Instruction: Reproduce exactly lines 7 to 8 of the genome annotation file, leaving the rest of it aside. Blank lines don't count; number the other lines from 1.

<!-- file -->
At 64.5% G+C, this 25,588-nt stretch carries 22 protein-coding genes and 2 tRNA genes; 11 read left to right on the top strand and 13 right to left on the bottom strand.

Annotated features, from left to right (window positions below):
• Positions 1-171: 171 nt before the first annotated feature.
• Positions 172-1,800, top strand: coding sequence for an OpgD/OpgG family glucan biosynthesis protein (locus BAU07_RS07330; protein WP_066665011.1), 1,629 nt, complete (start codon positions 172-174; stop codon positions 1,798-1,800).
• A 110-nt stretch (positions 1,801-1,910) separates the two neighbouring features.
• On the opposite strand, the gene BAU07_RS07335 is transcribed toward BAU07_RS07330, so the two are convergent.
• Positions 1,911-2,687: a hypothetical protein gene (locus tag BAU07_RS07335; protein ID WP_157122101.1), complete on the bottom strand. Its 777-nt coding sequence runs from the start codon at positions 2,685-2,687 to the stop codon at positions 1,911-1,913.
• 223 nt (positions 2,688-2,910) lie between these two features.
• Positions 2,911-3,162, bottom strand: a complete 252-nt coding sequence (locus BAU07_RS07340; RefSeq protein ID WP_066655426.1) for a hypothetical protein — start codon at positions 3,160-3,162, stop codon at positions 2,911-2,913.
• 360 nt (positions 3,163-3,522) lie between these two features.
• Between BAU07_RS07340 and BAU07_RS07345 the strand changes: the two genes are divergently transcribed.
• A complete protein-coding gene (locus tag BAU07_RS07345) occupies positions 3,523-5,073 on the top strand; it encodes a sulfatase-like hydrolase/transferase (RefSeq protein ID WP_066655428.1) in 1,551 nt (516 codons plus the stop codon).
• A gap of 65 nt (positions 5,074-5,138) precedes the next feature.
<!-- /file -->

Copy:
• Positions 1,911-2,687: a hypothetical protein gene (locus tag BAU07_RS07335; protein ID WP_157122101.1), complete on the bottom strand. Its 777-nt coding sequence runs from the start codon at positions 2,685-2,687 to the stop codon at positions 1,911-1,913.
• 223 nt (positions 2,688-2,910) lie between these two features.